Throughout my travels, I have wandered past rows of glass cabinets, 19th century cupboards, zoological laboratories, and dioramas. I have been searching for Andrew Downs’ specimens— animals taken from the forests of Nova Scotia, who passed through the proprietor’s hands before joining zoological collections in museums abroad. At this time, I have yet to locate any such specimens with certainty; however, I have encountered displaced Canadian wildlife dispersed throughout each institution I entered. I visited as many animals as I could, carrying images of home to share with them.
The photo essay below documents my efforts.
A note: each image can be enlarged by clicking it. To return to the post, use the back arrow.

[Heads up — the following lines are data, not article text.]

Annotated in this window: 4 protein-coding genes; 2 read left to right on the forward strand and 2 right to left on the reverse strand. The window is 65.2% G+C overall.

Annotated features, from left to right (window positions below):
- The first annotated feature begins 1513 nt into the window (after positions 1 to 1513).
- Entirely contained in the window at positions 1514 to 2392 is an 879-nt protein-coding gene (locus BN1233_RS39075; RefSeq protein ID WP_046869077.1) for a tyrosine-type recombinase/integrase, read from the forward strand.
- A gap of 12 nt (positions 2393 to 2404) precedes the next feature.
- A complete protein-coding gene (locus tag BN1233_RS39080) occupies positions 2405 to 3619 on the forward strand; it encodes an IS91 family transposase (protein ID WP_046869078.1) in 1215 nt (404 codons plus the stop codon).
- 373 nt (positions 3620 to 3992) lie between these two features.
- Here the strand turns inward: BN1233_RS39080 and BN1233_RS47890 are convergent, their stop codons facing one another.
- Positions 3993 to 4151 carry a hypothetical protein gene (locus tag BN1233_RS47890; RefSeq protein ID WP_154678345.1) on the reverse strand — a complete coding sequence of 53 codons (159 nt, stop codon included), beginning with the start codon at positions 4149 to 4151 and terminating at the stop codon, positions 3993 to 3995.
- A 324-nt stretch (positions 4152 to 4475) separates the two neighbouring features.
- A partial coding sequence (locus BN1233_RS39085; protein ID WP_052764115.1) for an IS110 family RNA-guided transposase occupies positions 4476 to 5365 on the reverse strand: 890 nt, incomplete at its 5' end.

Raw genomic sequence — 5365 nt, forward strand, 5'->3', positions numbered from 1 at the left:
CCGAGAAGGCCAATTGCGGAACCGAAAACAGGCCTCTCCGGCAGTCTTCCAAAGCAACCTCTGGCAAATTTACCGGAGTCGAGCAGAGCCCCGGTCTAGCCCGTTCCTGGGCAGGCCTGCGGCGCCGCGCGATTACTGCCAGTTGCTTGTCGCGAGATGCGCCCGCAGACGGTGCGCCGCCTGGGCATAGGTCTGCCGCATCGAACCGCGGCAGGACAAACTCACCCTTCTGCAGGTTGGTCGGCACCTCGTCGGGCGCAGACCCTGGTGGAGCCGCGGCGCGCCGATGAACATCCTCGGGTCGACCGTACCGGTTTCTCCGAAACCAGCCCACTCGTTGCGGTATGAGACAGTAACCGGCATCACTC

These photos are printed with permission from: Natural History Museum, London; Oxford University Museum of Natural History; Natural History Museum at Tring; The Department of Zoology, Cambridge University. Photographer: Chris Friel, Editing: Chris Friel, D’Arcy Wilson.
2 thoughts on “Part 2, Chapter 5: Visitation”
Frank Foster This really brings back memories. In the 50’s one of my first jobs was cleaning out the Gun and Trophy rooms of a Farming Estate Hall or Mansion, in Northumberland UK, that had recently been sold to an American. I was given the job of taking hundreds of display cases, mainly of birds and their eggs collected by the previous owners from around the world in the 1800’s. These were beautiful to me but were all dumped over the Estate Garbage Dump, along with harnesses and horse brasses from the stables, then being converted for cars. At the time no one valued them. The memory of them all being smashed and buried with the Estate Farms ‘night soil’ still bothers when I see such posts. frown emoticon
What a loss… I wonder if any of Andrew Downs’ specimens were in that lot.
Thanks for sharing your memory.